For example, if you were a company that specialized in outdoor goods like gardening tools and appliances, then the color green could help to give off a serene effect that portrays your brand as responsible and stable.
Companies like John Deere and Whole Foods use the color green in their logos to help portray those certain characteristics about their brands.
3. The Color Purple
The color purple can be seen as soothing but also regal, luxurious, and creative.
If your brand is looking to portray an imaginative culture, then purple is a great color to use in your branding. This is because typically the color purple is seen to be mysterious and associated with new ideas.
Companies such as Yahoo and SyFy use the color purple because it portrays an imaginative, creative, mystical, and ambitious culture to their brand.
Purple also is a mix of red and blue. This means it has qualities that help create stimulation, imagination, serenity, and trust because it’s a good balance of both colors.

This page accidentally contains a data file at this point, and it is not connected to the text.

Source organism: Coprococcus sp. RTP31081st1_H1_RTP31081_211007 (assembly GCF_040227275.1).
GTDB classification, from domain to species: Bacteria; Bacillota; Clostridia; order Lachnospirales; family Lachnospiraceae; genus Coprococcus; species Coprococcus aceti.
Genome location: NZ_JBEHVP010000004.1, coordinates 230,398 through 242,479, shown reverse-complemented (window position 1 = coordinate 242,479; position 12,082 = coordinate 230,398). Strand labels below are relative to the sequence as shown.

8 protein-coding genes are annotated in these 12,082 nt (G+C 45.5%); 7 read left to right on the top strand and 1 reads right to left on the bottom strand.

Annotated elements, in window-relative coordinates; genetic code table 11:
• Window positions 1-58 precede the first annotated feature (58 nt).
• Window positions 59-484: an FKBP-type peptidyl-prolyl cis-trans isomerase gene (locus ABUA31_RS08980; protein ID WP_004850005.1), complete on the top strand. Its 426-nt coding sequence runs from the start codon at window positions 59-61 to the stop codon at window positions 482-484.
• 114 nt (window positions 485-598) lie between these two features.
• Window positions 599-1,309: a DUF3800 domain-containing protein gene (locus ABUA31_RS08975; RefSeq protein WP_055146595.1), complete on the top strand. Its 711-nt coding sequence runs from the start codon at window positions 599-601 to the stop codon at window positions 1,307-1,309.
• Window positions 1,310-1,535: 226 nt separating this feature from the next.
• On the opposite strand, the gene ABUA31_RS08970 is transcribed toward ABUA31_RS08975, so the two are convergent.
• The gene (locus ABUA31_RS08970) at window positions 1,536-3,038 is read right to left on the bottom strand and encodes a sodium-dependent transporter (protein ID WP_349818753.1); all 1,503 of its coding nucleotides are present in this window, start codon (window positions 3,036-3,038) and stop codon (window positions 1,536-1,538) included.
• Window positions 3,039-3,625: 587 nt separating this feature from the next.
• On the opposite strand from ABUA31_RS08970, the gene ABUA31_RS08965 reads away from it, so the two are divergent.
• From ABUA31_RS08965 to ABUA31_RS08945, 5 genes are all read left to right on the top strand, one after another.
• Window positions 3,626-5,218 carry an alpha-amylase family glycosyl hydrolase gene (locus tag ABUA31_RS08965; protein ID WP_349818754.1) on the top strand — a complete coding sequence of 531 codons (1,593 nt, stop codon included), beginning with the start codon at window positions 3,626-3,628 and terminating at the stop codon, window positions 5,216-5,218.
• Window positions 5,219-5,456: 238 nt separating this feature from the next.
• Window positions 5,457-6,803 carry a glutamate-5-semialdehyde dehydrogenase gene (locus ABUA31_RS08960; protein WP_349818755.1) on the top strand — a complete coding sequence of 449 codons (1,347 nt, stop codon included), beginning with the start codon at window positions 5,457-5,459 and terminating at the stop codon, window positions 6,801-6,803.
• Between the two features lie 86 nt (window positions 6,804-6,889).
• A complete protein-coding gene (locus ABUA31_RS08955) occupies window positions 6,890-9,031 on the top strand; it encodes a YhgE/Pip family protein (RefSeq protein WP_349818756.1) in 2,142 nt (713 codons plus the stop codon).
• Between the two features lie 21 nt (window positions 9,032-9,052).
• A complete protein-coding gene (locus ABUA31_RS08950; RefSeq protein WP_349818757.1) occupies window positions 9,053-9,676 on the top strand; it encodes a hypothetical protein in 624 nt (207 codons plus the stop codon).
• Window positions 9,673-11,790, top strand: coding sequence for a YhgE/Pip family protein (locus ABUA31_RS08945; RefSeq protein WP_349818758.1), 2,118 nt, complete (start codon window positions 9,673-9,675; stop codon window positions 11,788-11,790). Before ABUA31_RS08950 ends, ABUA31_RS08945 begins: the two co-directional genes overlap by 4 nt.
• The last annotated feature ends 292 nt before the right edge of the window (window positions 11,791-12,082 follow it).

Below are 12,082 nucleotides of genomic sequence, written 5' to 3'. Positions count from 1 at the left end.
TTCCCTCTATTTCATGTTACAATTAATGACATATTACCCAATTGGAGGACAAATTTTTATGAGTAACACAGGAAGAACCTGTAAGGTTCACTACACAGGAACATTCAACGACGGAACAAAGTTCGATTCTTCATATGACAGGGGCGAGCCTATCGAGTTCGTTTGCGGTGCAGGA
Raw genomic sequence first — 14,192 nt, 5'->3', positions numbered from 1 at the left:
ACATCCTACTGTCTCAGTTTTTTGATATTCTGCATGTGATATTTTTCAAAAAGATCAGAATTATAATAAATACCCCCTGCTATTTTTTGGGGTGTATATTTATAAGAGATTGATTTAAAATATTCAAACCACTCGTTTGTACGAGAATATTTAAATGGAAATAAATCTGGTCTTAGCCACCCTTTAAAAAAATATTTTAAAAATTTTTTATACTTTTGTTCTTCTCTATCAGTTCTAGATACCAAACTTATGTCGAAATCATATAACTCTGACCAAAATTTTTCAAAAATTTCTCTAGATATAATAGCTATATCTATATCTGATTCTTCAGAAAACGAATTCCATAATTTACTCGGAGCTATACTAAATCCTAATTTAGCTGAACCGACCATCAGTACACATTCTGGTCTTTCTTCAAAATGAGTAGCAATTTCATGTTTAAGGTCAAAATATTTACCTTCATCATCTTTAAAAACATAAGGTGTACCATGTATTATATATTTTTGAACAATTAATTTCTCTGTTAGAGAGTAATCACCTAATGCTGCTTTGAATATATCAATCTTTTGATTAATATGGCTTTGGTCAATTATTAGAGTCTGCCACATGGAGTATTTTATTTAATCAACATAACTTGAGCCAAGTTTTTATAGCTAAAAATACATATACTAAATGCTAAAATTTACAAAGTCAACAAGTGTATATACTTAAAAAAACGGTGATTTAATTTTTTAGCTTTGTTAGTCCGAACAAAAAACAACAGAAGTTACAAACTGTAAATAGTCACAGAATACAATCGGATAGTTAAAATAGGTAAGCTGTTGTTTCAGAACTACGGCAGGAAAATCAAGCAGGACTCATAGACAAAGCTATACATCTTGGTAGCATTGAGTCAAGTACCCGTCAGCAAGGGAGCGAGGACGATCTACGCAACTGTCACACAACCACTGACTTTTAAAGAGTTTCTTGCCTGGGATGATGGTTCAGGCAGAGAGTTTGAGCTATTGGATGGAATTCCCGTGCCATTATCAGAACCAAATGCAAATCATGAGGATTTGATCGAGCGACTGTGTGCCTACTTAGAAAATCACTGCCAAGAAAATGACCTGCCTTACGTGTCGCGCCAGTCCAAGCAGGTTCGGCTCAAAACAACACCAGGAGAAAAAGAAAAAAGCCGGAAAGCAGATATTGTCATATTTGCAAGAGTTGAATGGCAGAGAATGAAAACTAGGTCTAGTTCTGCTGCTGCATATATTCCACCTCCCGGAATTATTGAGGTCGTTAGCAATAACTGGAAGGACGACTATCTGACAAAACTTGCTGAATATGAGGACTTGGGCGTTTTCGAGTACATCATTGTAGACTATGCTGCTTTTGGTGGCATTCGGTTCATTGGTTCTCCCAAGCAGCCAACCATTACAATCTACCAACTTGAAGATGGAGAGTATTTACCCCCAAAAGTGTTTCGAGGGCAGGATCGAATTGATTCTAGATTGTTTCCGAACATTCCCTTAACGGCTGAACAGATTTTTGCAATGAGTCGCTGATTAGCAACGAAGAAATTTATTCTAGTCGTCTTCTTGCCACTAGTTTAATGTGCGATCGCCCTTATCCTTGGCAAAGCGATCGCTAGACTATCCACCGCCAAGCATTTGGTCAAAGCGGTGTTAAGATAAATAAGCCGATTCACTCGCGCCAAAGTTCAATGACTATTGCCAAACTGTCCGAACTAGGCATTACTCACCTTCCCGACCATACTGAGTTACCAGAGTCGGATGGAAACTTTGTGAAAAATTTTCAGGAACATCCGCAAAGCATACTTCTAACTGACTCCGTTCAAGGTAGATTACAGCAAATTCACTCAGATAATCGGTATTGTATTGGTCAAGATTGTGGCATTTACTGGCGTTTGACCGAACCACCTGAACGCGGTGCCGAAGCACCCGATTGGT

B. Warm Colors
Okay, let’s look at that same color wheel but on the right side now. There you will see the warm colors.
Those colors are going to consist of reds and yellows. Typically, bright colors evoke emotions of warmth, excitement, and energy.
Warm colors help stimulate individuals’ minds and get them. In fact, a study shows that the content of 1 million Pinterest images were more often shared when they contained warm colors than cool colors.
This is a huge factor to note if you are trying to figure out what colors to use in your brand content because it will ultimately give you a leg up on your competition by getting more shares and reaching more of your audience.
1. The Color Red
The color red is typically seen as a powerful and bold color choice.
It helps to draw in attention because of how well it stands out. This helps prompt action by how stimulating it is. Not to mention, it is oftentimes seen as a powerful color that represents leadership.
Coca-Cola and Target are two companies that use red in their logos and branding. Using the color red helps portray a culture of excitement, leadership, and innovation in both brands.
If you want to portray your brand as bold and exciting then the color red is one of the best colors to do so.
2. The Color Yellow